Big Data powers the biggest sporting spectacle of the year

DECCAN CHRONICLE.
Published Aug 8, 2016, 12:13 pm IST
Updated Aug 8, 2016, 12:17 pm IST
From predicting winners to training athletes to keeping the Zika virus at bay, Big Data is an integral part of the upcoming Rio Olympics.
The total IT budget for the 2016 Olympics in Rio De Janeiro is $1.5 billion and all of the games data is stored on the cloud.
 The total IT budget for the 2016 Olympics in Rio De Janeiro is $1.5 billion and all of the games data is stored on the cloud.

Chew on this. The total IT budget for the 2016 Olympics in Rio De Janeiro is $1.5 billion and all of the games data is stored on the cloud. Back in 2012, the London Olympics became the first Big Data driven sporting event where 60GB of data were transferred and 30,000 tweets were sent every second. 15 terabytes of data were generated every day by sports enthusiasts around the world. This year, these numbers are set to become a joke.

Big Data powered medal table

 

Even before the games begin in Rio, Big Data is being used to predict winners. For instance, Gracenote, a global provider of entertainment data, is leveraging its Big Data and predictive analytics expertise to provide detailed predictions that reveal which countries will top the medal tally, specific athletes who will emerge winners as well as an overall medals tally. According to Gracenote, it has used performance data from thousands of events in addition to data from an extensive Olympics database dating back to 100 years, to create what it calls a ‘Virtual Medal Table’, which is essentially a dashboard which presents these results in an intuitive manner. Broadcasters, sports websites and mobile providers will use data from this dashboard and personalize results for audiences from their respective countries.

Analytics-based athlete training

It is not just third-party providers who are using Big Data at the Rio Olympics. The coaches of various countries are enhancing their training programs by using analytics data of their players. For team sports, analysis of historical player performance data, performance trends against specific competition, and fitness statistics are sourced through data analytics. For non-team sports, predictive analytics is used to identify who a particular athlete is pitted against, his/her strengths and weaknesses, insight into past strategies, and most importantly, to enhance fitness based on trends. Simply put, Big Data Analytics connects an athlete to his/her strengths and provides a mirror to his/her sporting abilities.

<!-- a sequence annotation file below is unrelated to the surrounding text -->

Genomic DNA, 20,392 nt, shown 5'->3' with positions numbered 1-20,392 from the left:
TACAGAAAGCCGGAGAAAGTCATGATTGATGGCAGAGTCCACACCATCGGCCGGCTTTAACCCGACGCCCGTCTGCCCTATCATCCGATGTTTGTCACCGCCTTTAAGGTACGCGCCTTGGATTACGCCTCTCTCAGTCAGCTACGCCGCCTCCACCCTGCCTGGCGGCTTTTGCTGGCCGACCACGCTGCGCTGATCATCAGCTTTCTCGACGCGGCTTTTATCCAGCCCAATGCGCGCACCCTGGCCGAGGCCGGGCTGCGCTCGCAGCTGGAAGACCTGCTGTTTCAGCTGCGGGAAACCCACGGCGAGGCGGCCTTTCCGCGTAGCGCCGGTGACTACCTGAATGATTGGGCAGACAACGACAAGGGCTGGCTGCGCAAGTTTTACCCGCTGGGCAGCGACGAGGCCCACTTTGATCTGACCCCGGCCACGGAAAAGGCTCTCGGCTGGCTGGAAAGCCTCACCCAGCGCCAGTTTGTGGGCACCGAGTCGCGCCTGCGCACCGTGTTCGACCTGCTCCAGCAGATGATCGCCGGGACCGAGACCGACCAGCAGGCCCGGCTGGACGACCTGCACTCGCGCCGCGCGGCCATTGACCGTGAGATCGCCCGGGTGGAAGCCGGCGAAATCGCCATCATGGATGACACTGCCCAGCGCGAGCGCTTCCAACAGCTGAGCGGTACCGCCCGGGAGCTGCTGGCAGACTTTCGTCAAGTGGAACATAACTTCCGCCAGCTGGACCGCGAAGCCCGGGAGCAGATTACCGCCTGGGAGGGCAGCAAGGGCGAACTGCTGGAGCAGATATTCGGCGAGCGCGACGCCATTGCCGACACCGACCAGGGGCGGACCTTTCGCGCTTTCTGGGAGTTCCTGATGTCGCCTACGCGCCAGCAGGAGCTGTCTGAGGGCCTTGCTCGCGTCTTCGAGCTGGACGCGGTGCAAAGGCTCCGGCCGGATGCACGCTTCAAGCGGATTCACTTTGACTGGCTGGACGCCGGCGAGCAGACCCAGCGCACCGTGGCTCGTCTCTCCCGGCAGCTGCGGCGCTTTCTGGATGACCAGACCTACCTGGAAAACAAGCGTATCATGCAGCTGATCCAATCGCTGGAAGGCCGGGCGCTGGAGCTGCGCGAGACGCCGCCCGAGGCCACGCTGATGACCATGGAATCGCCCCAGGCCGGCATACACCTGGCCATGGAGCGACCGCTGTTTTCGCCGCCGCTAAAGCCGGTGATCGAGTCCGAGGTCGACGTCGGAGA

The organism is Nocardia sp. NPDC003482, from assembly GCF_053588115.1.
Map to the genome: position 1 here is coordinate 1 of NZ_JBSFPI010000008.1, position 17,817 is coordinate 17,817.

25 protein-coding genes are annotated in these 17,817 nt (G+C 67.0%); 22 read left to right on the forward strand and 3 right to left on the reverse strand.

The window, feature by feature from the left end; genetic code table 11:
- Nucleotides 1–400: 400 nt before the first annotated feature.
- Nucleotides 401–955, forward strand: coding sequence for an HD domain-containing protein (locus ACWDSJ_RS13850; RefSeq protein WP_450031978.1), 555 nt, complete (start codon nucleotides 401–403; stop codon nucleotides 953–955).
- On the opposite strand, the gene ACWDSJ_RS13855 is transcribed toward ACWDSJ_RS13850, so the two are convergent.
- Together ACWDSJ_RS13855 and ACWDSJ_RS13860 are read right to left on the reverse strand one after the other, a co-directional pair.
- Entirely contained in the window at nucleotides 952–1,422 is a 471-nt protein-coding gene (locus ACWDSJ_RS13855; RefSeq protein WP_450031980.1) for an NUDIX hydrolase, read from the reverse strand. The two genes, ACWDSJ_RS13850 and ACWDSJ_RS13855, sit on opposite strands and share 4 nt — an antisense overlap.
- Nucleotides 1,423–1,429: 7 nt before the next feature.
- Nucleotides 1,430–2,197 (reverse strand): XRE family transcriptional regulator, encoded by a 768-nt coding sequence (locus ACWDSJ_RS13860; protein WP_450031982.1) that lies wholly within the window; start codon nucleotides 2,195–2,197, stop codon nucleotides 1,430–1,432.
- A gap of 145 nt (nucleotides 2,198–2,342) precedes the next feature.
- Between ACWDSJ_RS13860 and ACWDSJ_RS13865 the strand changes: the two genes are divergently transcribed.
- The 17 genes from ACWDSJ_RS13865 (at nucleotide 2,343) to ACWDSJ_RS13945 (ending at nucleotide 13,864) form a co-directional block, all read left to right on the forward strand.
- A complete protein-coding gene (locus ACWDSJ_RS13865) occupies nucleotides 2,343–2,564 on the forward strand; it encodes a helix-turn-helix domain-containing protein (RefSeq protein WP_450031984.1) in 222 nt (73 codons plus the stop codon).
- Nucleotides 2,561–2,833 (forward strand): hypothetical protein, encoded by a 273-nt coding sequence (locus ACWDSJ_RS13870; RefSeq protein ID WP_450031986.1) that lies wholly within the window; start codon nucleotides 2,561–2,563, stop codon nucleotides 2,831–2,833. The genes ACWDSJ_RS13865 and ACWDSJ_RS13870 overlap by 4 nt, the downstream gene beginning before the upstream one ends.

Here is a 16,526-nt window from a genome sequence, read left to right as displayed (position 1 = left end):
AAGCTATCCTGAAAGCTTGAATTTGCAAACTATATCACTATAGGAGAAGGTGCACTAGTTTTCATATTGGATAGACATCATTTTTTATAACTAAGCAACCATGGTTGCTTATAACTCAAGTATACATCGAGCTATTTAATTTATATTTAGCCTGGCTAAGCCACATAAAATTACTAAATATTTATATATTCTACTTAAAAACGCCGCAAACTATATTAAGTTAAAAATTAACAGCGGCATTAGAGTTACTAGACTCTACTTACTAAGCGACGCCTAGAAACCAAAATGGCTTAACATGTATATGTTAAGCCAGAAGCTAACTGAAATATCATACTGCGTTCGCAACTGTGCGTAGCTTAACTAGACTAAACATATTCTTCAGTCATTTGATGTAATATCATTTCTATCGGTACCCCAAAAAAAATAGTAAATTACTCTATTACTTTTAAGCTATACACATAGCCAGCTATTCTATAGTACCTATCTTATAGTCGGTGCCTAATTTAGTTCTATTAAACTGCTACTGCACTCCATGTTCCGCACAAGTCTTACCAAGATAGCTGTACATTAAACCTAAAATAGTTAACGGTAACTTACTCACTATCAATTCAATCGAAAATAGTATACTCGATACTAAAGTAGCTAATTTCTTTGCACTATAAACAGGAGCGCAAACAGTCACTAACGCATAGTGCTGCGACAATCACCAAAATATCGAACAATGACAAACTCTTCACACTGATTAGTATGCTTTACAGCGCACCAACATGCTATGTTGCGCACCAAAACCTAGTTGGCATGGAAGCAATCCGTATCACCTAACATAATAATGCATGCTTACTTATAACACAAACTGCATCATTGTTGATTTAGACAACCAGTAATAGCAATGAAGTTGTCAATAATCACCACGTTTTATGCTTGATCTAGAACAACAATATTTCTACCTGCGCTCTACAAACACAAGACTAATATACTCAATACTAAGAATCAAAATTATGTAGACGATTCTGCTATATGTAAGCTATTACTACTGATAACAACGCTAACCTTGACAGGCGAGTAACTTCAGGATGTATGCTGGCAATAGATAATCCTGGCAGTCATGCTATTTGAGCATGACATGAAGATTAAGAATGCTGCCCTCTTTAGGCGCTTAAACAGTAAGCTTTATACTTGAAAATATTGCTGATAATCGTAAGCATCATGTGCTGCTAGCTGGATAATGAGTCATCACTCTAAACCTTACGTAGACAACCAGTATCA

No entry for Zika!

Thousands of Brazilian officers and dozens of non-profit organizations are involved with the Rio Olympics, to ensure a disease-free games season. With looming threats of the Zika virus, as well as Dengue and Chikungunya, officials are leveraging social data to combat viruses. IBM is helping the organizing committee by leveraging Big Data Analytics to crowd source data from social media, such as organizing and arranging huge amounts of online data, including the frequency and distribution of social media comments and conversations about Zika and other viruses. IBM is also using its cloud computing backbone to analyze Portuguese-language Twitter postings about the virus as well as GPS-enabled data around the prevalence of the Aedes aegypti mosquito, which spreads the Zika virus. All of this data is synced up with other auxiliary data like weather, location of airports around Brazil where potential Zika infected people are quarantined, and other high-risk areas to identify outbreaks, earmark high-risk areas and prevent probable infection to athletes as well as the global audience that descends on Rio.

These are just some of the ways in which the Big Data is playing its part in the biggest sporting event of the year. Do you have any ideas of how Big Data can be used in sporting events or for better public health? Feel free to write your comments below.

This article originally appeared at www.edureka.co and is authored by Vishnu Anand, IndiaTechOnline.





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